No.

This means that the station observer will think that apparent distance up to the the train observer more than in reality.

I'm afraid I have no idea what this sentence means.
This means that the distance from the paint brush to the wall will have a visual distortion. Edited by Alexander Masterov
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Relativistic Maxwell

 

Since any differential operator is local (in close proximity), and (consequently) a finiteness of a propagation speed of the fields (in infinitely small distance) can not make adjustments to the equation. Therefore, Maxwell's equations in differential form in the context of the Master Theory would not be changed in comparison with the classics. Namely:

 

MaxvellDiff.gif

But integral Maxwell (because of a nonlocality of a integral operators) will have a fundamentally different (non-classical, but - relativistic) form. This is explained by the fact that Stokes' and Gauss' theorems:

 

Stox.gif

 

and

 

Gaus.gif

 

valid only for stationary fields, or fields, the speed of which is infinite. Application of these theorems (for the output of the integral form of Maxwell's equations) can not be correct in the relativistic case.

Edited by Alexander Masterov
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Suppose we have a closed-loop surface S, which have a characteristic size L. Then the integral expressions of the classical Maxwell's Equations:

 

Maxvell1.gif

 

valid only in cases where a characteristic time of variation of the fields (and electric charge) in these equations are much smaller than L/c.

 

A similar can be said about the other pair of expressions.

 

Maxvell2.gif

Edited by Alexander Masterov
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So Alex, what exactly is the full transformation?

 

In relativity, the full transformation is:

[math]

t' = \gamma (t - \frac{vx}{c^2})[/math]

[math]x' = \gamma (x - vt)[/math]

[math]

y' = y[/math]

[math]

z' = z[/math]

 

Under your hypothesis, if you're given t, x, y, and z, what are they after your transformation?

=Uncool-

Edited by uncool
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Non inertial reference frame

 

Real coordinates:

[math]\vec r(t) =\vec r_0+ \int_{0}^{t}{\vec V(\tau) d\tau}[/math]

 

Real speed:

[math]\vec V(t) =\vec V_0+ \int_{0}^{t}{\vec a(\tau) d\tau}[/math]

[math]\vec V = \frac{\vec v}{1-v^2/c^2}[/math]

 

Visual speed:

[math]\vec v = \frac{2\vec V}{\sqrt{1+4V^2/c^2}+1}[/math]

 

Visual coordinates:

[math]\vec r^,(t') =\vec r^,_0+ \int_{0}^{t'}{\vec v(\tau) d\tau}[/math]

Visual time:

[math]t' = t - \frac{|r(t')|}{c}[/math]

 

Inertial reference frame

 

Real coordinates:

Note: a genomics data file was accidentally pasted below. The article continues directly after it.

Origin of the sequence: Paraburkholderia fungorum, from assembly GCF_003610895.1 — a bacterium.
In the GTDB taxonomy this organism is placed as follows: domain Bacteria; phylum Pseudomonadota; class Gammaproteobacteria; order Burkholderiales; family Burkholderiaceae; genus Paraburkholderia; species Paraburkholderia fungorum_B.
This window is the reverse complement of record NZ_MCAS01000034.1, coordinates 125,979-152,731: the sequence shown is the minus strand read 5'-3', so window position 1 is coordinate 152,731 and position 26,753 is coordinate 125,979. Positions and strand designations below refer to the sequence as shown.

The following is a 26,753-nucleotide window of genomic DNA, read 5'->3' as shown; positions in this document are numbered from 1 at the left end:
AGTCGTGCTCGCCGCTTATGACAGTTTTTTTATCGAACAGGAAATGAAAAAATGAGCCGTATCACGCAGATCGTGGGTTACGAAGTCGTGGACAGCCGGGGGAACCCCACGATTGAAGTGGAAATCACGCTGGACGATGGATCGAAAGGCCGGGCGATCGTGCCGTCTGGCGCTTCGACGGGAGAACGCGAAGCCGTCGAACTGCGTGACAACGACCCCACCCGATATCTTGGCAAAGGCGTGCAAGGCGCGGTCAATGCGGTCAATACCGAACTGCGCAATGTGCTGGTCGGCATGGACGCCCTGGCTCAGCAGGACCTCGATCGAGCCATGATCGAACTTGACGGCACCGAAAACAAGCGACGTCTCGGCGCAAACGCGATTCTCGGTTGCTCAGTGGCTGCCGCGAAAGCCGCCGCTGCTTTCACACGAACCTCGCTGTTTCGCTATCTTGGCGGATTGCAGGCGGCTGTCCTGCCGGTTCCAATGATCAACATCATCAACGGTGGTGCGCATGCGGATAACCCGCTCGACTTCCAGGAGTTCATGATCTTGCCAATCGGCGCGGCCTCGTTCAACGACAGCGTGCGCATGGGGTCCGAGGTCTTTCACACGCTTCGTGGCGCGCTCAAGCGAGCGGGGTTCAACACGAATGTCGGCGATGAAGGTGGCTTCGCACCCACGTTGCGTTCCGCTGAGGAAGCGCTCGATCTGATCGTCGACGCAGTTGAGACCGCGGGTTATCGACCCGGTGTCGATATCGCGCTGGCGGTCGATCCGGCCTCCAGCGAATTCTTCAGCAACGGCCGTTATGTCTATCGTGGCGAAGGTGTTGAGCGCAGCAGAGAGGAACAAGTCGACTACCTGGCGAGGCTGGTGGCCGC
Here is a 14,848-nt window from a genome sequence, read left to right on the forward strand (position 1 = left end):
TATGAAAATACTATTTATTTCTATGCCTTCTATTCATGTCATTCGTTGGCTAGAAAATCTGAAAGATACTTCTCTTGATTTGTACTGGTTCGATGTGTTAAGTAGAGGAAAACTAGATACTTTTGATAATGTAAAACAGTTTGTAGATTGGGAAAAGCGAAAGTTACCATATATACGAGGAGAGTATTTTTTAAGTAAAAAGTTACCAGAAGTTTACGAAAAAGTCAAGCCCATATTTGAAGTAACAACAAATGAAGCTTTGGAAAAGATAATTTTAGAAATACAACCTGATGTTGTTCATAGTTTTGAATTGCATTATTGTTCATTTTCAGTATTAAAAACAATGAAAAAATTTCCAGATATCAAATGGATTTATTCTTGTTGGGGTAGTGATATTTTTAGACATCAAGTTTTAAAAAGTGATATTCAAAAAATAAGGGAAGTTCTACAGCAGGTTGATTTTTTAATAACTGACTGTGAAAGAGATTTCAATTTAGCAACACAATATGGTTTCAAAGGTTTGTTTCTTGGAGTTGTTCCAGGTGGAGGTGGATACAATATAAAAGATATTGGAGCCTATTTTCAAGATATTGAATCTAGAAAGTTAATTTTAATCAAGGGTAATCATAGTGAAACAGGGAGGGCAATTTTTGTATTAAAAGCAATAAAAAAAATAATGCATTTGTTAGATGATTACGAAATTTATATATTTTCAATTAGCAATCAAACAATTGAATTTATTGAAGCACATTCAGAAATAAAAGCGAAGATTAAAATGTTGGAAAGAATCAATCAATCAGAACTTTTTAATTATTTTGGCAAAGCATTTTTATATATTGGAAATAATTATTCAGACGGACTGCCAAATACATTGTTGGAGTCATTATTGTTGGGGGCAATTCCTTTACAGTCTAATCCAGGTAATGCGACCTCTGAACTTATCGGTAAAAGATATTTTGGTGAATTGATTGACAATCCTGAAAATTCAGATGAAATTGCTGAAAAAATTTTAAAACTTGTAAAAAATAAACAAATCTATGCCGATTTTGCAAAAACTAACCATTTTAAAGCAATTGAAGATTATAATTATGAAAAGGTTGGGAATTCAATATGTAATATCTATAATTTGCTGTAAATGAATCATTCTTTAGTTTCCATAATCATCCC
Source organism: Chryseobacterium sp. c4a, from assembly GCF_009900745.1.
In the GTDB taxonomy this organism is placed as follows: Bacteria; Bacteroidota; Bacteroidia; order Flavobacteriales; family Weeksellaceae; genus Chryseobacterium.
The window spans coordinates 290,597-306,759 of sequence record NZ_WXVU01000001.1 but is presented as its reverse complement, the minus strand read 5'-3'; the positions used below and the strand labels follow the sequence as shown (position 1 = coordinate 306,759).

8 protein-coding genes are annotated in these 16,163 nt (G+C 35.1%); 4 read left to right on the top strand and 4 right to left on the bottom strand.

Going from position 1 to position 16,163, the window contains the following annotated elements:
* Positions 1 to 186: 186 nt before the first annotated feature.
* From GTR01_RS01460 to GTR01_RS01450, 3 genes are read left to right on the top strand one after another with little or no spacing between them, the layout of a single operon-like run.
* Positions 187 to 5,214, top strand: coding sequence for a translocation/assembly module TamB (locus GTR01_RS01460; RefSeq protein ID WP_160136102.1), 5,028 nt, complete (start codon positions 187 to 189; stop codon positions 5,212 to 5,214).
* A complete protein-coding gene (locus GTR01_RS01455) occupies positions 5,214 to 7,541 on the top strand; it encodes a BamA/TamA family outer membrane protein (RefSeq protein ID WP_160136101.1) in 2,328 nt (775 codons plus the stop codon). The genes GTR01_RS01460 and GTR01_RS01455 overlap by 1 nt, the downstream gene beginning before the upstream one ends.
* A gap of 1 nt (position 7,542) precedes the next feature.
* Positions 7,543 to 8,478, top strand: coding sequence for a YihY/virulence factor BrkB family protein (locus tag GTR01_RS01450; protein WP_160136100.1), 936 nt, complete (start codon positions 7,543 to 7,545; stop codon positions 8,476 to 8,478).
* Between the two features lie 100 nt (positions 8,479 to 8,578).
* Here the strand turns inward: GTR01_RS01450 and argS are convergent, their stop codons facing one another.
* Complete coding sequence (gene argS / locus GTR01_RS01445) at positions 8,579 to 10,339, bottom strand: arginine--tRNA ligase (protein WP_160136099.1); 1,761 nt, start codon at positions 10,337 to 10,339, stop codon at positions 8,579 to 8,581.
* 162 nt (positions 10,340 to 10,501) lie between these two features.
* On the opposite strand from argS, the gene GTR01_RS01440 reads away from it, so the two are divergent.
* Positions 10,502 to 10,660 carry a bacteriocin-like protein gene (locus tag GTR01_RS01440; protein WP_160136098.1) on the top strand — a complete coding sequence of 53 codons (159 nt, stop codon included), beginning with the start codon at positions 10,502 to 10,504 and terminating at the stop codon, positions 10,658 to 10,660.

[math]x(t) =x_0+ Vt[/math]

 

Visual coordinates:

[math]x^,(t) =x^,_0+ vt'[/math]

[math]t' = t - \frac{x(t')}{c}=t - \frac{x_0+Vt'}{c}=\frac{t-x_0/c}{1+V/c}[/math] - Dopler's effect.

[math]y' = y\sqrt{1-v^2/c^2}[/math]

[math]z' = z\sqrt{1-v^2/c^2}[/math]

Edited by Alexander Masterov
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Visual coordinates:

[math]t' = t - \frac{Vx}{c^2}[/math]

[math]x' = (x - Vt)/\gamma^2[/math]

[math]y' = y/\gamma[/math]

[math]z' = z/\gamma[/math]

 

Real speed:

[math]\vec V = \frac{2\vec v}{1-v^2/c^2}[/math]

 

Visual speed:

[math]\vec v = \frac{2\vec V}{\sqrt{1+4V^2/c^2}+1}[/math]

 

[math]\gamma = \frac{1}{\sqrt{1-v^2/c^2}}[/math]

So in that case, let's say that we have two observers A and B, such that B is moving at velocity v relative to A. In the frame of A, A's path is [math](t, 0, 0, 0)[/math]. Under your transformation, that path becomes [math](t, -\frac{vt}{\gamma_v^2}, 0, 0)[/math]. In other words, you get that if A thinks B is moving at velocity [math]v[/math], then B thinks A is moving at velocity [math]-\frac{v}{\gamma_v^2}[/math].

 

Is this correct so far?

=Uncool-

Edited by uncool
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I am not sure that I understand you. I try to answer you:

 

If:

Real coordinates:

[math]x(t) =Vt[/math]

 

Then:

Visual coordinates:

[math]x^,(t) =vt'=\frac{vt}{1+V/c}=\frac{2Vt}{(\sqrt{1+4V^2/c^2}+1)(1+V/c)}[/math]

 

Next:

Visual speed (with Dopler's effect):

[math]V' =\frac{2V}{(\sqrt{1+4V^2/c^2}+1)(1+V/c)}[/math]

[math]V' =\frac{v(1-v^2/c^2)}{1+v/c-v^2/c^2}=v-\frac{v^2/c}{1+v/c-v^2/c^2}[/math]

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I'm asking you to tell me the following:

 

Say observer A sees a timeline that takes up the coordinates (t, 0, 0, 0). Where will observer B (who is moving at velocity v relative to A) think that timeline goes? Under special relativity, the timeline will go to [math](\gamma t, -v \gamma t, 0, 0)[/math]. Where does (t, 0, 0, 0) go under your transformation?

=Uncool-